Fight afternoon slump with protein, not sugar rush: Study

It’s a common habit among workers who hold day jobs: come 3 pm or so, candy bars are unwrapped and sugar-laden beverages pried open. The objective? A sugar rush to fend off mid-day drowsiness.

But scientists out of the University of Cambridge have found that protein -- not sugar -- is what activates the cells that make people alert and burn calories. The study was published in the November 17 issue of the journal Neuron.

Orexin cells secrete an important stimulant in the brain called orexin/hypocretin. When the body doesn't have enough, it can lead to narcolepsy and weight gain.

After comparing how different nutrients affect these cells, researchers found that amino acids -- which are found in proteins like egg whites -- stimulate the orexin neurons more than others while glucose lowers their activity. Moreover, the amino acids also worked by preventing glucose from blocking the activity of orexin cells. In other words, the amino acids worked as a defensive shield against the sugar's offensive assault.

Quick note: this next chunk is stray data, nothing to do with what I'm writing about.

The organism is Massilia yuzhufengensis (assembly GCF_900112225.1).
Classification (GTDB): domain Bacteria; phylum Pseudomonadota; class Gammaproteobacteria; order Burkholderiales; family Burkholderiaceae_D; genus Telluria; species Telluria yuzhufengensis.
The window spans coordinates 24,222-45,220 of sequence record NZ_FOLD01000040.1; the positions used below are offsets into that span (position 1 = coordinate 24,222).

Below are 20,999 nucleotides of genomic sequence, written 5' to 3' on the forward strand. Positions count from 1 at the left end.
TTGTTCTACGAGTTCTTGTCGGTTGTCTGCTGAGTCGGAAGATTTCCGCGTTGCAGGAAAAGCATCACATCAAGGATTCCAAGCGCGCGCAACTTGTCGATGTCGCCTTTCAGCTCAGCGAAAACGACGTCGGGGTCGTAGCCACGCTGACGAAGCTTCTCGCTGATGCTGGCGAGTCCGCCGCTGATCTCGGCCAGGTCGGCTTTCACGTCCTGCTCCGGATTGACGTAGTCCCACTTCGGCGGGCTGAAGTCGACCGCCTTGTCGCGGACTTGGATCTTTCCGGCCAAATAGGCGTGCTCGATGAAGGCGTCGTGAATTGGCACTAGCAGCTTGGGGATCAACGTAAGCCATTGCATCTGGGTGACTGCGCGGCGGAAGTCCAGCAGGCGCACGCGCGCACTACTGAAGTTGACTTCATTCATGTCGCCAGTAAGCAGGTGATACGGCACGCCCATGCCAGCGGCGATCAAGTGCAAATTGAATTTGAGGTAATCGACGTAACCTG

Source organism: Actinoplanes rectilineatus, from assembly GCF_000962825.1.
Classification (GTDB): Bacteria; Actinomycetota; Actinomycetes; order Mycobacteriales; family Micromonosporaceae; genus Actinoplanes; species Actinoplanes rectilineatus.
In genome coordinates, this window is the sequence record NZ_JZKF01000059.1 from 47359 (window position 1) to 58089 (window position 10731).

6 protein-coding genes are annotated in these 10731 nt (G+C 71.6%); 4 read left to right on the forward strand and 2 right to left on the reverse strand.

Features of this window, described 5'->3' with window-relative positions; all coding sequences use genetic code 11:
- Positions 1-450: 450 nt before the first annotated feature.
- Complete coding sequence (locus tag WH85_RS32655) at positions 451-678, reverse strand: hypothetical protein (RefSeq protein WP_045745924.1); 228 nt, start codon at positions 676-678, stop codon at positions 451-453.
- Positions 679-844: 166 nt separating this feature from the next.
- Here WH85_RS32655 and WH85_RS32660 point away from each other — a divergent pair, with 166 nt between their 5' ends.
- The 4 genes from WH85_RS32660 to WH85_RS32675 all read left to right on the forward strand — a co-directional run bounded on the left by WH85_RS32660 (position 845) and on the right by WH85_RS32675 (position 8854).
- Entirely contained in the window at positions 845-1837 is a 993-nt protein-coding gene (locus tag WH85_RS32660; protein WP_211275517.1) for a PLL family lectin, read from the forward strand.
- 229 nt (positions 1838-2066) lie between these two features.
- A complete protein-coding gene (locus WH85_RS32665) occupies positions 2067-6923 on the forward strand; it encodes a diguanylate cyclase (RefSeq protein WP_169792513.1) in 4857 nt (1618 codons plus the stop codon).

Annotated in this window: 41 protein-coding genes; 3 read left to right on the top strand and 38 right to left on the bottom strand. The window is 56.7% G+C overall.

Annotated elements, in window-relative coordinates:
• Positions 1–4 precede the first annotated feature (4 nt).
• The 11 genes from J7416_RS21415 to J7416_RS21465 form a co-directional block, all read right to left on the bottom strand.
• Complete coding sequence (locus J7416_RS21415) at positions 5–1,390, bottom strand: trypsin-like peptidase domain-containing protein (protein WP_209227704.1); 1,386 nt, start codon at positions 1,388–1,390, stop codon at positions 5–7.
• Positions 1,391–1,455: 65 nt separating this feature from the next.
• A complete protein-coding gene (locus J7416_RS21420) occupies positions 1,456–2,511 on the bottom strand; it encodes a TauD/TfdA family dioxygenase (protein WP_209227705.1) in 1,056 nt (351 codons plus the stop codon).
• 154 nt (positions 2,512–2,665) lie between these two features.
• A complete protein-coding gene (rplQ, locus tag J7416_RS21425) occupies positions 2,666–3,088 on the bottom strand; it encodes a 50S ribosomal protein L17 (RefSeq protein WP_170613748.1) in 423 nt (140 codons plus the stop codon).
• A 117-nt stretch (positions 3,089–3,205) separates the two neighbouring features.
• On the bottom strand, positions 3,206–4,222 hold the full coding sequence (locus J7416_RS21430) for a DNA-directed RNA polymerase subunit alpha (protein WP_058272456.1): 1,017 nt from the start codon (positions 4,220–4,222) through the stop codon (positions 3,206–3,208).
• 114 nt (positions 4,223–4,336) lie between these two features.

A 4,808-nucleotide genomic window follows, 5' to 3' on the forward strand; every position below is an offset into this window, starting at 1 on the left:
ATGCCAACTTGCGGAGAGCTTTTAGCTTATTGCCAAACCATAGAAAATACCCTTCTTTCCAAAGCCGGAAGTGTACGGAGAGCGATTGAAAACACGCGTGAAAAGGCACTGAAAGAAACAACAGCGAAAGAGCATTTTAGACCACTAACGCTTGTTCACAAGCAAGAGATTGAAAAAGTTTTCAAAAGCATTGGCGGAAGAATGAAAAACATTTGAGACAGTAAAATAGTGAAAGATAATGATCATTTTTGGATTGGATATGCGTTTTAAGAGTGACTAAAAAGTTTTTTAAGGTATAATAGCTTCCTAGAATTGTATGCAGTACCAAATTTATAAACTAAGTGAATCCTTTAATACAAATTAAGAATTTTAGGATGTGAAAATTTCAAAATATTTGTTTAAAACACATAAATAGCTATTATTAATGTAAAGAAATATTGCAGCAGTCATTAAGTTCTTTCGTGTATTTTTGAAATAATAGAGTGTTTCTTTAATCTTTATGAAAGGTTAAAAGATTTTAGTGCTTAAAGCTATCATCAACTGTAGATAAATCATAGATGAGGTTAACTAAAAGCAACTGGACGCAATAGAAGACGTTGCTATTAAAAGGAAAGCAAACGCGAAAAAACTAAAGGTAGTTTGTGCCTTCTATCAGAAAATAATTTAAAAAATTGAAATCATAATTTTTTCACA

The new findings may explain why protein-rich meals can make people feel less calm and more alert than carbohydrate-heavy meals, researchers added. “Sleep patterns, health, and body weight are intertwined. Shift work, as well as poor diet, can lead to obesity,” said lead researcher Denis Burdakov in a release.

Meanwhile, a study out of the University of Missouri this spring also found that eating a protein-rich breakfast can increase satiety and help stave off hunger pangs throughout the day.

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